Most Read Contributor in New Zealand, September 2016
The blue skies review into urban planning has now left
the runway, with the release by the Productivity Commission before
Christmas of an issues paper seeking feedback on possible
directions for change.
Submissions are due by 9 March.
The Commission has been tasked with identifying from first
principles "the most appropriate system for allocating
land use to support desirable social, economic, environmental and
The inquiry includes the Resource Management Act (RMA),
Local Government Act (LGA), Land Transport Management Act
(LTMA) and those elements of the Building Act, the
Reserves Act and the Conservation Act which bear on land use.
It sits separate to the work streams around the Resource
Legislation Amendment Bill and the proposed National Policy
Statement on urban development.
Weaknesses with current framework
The Commission identifies these as including:
an absence of strong linkages among the planning processes
required under the three main Acts (the RMA, LGA and LTMA) and
inconsistences among those links which do exist
a lack of common purposes and goals and an unclear hierarchy
among the Acts
a lack of consistency among the timeframes required by the
various plans and the time-phases in which they must be
rigid overlapping and time-consuming consultation and public
participation requirements, which are not necessarily achieving
positive outcomes, and
complex and unclear legal frameworks and rules.
These factors are making coordinated land use, transport and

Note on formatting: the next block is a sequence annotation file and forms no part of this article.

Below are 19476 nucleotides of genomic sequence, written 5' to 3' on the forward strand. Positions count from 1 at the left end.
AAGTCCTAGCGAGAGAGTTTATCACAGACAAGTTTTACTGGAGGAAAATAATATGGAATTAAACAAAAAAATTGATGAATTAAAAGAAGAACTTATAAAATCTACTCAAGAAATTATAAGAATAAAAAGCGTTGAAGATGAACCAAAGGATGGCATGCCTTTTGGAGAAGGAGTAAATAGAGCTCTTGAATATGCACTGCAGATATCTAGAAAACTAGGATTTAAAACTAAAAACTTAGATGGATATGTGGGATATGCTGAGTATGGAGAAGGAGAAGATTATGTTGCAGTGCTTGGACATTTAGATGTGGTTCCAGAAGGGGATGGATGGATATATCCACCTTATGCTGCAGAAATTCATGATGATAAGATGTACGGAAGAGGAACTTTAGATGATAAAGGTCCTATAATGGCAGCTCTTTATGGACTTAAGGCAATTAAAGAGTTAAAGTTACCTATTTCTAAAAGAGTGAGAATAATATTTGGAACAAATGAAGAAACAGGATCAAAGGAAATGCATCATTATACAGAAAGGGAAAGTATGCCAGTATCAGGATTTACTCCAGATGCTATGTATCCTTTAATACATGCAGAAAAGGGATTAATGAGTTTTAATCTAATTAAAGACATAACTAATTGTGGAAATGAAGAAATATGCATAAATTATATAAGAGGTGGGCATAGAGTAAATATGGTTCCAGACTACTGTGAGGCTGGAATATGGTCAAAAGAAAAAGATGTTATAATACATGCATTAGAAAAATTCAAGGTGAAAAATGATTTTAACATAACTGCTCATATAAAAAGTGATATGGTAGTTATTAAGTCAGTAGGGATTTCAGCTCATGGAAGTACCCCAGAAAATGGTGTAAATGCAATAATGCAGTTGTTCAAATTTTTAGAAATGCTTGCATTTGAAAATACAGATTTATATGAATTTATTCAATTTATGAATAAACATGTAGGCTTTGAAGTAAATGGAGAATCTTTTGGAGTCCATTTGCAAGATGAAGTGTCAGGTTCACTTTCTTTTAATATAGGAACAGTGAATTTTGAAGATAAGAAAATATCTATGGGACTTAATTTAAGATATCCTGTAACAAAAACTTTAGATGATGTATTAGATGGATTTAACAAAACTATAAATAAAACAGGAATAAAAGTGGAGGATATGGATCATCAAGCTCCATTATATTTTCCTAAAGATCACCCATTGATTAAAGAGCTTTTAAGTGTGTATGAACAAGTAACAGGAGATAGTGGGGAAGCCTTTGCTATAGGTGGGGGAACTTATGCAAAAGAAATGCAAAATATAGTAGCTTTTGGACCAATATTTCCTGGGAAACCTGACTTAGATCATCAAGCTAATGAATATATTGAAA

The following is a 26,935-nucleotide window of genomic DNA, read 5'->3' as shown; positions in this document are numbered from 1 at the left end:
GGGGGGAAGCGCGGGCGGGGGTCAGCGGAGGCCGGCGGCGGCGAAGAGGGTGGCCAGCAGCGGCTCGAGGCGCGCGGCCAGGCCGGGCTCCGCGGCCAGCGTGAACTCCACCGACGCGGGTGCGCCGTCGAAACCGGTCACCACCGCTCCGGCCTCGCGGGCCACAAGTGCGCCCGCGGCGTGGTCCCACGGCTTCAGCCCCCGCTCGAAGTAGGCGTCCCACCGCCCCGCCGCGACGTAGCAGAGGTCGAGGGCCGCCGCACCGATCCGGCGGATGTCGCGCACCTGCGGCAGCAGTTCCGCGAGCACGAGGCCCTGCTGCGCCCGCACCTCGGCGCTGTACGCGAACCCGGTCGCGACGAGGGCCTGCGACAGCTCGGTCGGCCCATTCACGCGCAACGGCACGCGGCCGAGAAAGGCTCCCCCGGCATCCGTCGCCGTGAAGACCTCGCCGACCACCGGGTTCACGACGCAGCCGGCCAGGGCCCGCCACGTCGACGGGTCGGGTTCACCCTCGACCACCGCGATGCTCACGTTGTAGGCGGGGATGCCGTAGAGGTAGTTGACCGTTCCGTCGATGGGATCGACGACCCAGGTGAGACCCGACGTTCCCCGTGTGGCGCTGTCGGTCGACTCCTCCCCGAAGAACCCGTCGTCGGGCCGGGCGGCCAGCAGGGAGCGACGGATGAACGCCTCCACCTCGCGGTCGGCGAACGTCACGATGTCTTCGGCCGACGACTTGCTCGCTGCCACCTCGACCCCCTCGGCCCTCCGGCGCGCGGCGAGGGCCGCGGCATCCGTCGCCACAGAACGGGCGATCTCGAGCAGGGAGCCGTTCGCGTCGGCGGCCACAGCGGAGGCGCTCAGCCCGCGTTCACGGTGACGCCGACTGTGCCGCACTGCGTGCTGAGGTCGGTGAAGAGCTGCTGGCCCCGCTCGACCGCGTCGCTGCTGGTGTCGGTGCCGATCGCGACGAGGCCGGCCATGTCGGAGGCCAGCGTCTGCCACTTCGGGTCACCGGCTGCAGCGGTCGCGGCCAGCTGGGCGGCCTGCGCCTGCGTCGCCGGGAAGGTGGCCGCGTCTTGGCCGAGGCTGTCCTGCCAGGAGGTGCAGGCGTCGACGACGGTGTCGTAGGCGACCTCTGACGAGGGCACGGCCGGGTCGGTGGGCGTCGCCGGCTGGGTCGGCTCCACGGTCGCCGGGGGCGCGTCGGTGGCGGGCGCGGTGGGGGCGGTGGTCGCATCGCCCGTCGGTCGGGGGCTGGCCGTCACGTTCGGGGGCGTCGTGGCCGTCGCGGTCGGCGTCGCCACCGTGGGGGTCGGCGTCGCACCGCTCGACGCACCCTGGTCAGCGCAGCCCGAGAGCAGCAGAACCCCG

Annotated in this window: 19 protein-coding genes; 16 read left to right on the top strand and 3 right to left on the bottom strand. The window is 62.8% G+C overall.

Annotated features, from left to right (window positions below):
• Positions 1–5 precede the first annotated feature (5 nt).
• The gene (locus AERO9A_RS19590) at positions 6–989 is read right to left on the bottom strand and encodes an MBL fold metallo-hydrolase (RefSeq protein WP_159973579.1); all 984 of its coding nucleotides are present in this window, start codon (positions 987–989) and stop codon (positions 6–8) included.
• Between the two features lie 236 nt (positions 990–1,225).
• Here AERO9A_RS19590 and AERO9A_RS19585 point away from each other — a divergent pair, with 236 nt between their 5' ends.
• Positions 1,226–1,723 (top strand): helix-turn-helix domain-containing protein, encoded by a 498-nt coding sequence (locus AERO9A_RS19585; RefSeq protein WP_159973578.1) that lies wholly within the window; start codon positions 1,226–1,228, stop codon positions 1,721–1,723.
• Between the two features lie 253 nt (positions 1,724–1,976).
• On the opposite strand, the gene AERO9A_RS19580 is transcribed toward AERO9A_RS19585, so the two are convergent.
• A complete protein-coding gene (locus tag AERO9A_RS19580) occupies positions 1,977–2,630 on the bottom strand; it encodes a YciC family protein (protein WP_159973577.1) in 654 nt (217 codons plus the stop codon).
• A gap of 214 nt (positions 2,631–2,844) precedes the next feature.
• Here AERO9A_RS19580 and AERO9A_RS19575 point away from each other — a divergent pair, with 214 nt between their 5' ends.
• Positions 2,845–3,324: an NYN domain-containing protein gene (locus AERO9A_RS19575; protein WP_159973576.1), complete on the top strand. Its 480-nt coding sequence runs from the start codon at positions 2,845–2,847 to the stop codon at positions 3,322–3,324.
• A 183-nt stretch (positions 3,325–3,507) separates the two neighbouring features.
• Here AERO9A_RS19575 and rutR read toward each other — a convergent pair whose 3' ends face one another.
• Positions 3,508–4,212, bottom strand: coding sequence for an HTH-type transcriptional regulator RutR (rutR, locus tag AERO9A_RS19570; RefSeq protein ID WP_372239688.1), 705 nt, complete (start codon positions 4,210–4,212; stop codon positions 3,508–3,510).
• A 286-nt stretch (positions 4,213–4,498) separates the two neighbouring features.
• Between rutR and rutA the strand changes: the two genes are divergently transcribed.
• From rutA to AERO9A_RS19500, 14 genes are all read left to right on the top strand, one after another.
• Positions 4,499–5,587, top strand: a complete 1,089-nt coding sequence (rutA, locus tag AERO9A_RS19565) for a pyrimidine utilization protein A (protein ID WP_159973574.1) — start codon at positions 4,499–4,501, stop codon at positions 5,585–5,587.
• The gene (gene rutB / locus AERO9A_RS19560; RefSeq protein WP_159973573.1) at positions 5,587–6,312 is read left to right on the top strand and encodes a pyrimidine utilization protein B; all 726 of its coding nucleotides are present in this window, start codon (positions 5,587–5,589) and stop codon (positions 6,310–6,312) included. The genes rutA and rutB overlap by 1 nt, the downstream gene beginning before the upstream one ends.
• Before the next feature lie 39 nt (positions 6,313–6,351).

infrastructure decisions inefficient and ineffective.
The Commission asks why the RMA has not delivered on its
original objectives of being purely effects based and consolidating
and making more consistent, resource use decision-making. It asks
which elements in the existing structure would be worth
transferring to a new structure.
It invites comment on which among a range of alternatives to
land use zoning it should explore further. Mechanisms include
common law and private bargaining, covenants, tradable development
rights and offsets, levies and user charges. Possible models are
from the US, Germany, Japan, Vancouver and Switzerland.
The big questions
At this early stage, the Commission is still working at the very
high level. Some of the questions it poses are:
whether we should continue to regulate environmental protection
and land use within a single regulatory framework or under separate
whether different regimes should be developed for urban and
whether infrastructure planning and funding should be
integrated into a single planning statute, and
(although most of the focus is currently on residential land)
whether particular tools should be developed to ensure an adequate
supply of industrial and commercial land.
The Commission will publish a draft report in July, with
responses due by September, and will deliver its final
recommendations to the Government by 30 November 2016.
Both the Government and the Commission have publicly indicated
an appetite for significant reform so there is a lot to play for.
We will be happy to assist you to prepare a submission.
The information in this article is for informative purposes
only and should not be relied on as legal advice. Please contact
Chapman Tripp for advice tailored to your situation.
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